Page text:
Oesophageal acid exposure and altered neurocardiac function in patients with GERD and idiopathic cardiac dysrhythmias
Article first published online: 26 JUN 2006
Alimentary Pharmacology & Therapeutics
Volume 24, Issue 2, pages 361–370, July 2006
How to Cite
CUOMO, R., DE GIORGI, F., ADINOLFI, L., SARNELLI, G., LOFFREDO, F., EFFICIE, E., VERDE, C., SAVARESE, M. F., USAI, P. and BUDILLON, G. (2006), Oesophageal acid exposure and altered neurocardiac function in patients with GERD and idiopathic cardiac dysrhythmias. Alimentary Pharmacology & Therapeutics, 24: 361–370. doi: 10.1111/j.1365-2036.2006.02987.x
- Issue published online: 26 JUN 2006
- Article first published online: 26 JUN 2006
- Publication data Submitted 28 March 2006 First decision 12 April 2006 Resubmitted 9 May 2006 Accepted 10 May 2006
Oesophageal sensory stimuli alter neurocardiac function through autonomic reflexes.
To evaluate in patients with idiopathic supraventricular cardiac dysrhythmias and gastro-oesophageal reflux disease (GERD) whether GE reflux alters neurocardiac function and the effect of acid suppression on cardiac symptoms.
Thirty-two patients (13 females and 19 males; age: 20–69 years) with dysrhythmias plus GERD, and nine patients (five females and four males; age: 43–58 years) with GERD only, underwent simultaneous 24-h pH-metry and ECG monitoring. Power spectrum analysis of heart rate variability (PSHRV) was obtained with both its low frequency (LF, sympathetic modulation) and high frequency (HF, vagal modulation) components. Hourly mean oesophageal pH and LF/HF ratio were correlated. A 3 months full-dosage PPI therapy (esomeprazole 40 mg/day) was prescribed.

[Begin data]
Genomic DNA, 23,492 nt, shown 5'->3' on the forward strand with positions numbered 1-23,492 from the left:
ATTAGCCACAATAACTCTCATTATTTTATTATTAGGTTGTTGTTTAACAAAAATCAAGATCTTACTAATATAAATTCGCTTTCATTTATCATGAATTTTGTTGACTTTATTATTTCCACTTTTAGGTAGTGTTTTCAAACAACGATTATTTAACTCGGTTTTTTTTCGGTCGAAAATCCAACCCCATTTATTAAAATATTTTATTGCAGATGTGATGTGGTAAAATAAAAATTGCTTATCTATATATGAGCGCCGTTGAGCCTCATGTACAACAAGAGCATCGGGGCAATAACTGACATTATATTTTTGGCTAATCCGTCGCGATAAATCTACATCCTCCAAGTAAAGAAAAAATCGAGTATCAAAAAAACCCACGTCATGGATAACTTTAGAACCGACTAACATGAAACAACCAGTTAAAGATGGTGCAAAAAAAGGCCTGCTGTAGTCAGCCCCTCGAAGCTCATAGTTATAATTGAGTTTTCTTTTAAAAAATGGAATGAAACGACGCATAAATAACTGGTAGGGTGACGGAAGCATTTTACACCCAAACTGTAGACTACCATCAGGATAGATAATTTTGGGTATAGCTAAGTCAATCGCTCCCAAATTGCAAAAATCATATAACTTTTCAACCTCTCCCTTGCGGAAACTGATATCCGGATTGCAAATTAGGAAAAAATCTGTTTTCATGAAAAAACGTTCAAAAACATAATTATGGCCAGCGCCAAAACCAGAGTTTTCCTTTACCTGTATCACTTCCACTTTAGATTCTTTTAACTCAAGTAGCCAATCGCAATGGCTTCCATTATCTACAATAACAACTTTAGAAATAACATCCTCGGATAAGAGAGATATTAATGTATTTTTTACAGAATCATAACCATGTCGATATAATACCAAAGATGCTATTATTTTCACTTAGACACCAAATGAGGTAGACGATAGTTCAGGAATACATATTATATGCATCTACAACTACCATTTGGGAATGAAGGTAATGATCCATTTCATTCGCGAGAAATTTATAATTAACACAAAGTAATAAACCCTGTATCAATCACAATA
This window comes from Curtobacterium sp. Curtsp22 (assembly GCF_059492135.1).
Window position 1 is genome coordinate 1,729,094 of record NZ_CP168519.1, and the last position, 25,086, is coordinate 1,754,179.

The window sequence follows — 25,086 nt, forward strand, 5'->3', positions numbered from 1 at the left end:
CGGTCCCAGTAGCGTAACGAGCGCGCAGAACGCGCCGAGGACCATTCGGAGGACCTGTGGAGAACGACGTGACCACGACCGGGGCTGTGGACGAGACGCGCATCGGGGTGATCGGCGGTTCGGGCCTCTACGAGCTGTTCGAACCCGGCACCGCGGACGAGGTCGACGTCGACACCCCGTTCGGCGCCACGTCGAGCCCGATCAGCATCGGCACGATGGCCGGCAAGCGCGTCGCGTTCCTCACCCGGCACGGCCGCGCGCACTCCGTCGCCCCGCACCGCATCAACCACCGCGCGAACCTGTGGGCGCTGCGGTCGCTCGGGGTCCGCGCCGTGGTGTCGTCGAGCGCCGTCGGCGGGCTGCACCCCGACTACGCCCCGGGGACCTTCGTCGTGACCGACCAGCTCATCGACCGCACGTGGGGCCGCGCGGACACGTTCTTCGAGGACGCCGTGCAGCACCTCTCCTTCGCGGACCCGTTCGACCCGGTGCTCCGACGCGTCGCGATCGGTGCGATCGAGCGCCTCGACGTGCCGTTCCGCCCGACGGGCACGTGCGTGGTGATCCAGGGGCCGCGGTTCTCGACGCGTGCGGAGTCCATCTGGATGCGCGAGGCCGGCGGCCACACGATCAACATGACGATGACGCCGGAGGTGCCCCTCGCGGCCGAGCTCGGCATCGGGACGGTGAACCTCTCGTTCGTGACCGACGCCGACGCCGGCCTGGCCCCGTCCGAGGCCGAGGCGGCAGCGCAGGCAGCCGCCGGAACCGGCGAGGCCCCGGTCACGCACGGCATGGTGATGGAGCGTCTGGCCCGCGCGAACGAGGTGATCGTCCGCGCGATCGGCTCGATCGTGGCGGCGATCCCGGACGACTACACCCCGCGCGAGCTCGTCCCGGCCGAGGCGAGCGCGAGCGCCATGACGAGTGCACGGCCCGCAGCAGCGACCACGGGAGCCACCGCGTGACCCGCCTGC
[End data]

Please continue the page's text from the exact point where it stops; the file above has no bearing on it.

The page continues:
In 18 (56%) of the 32 patients with dysrhythmia and in none with GERD only, a significant (P < 0.05) correlation between oesophageal pH and LF/HF ratio (oesophagus–heart correlation) was observed. A significant reduction of cardiac symptoms after PPI therapy was observed only in these patients (13/16 vs. 4/11, P < 0.01).
This study has identified a subgroup of dysrhythmic patients in whom the oesophageal acid stimulus elicited cardiac autonomic reflexes. In these patients acid suppression seems to improve GERD and cardiac symptoms.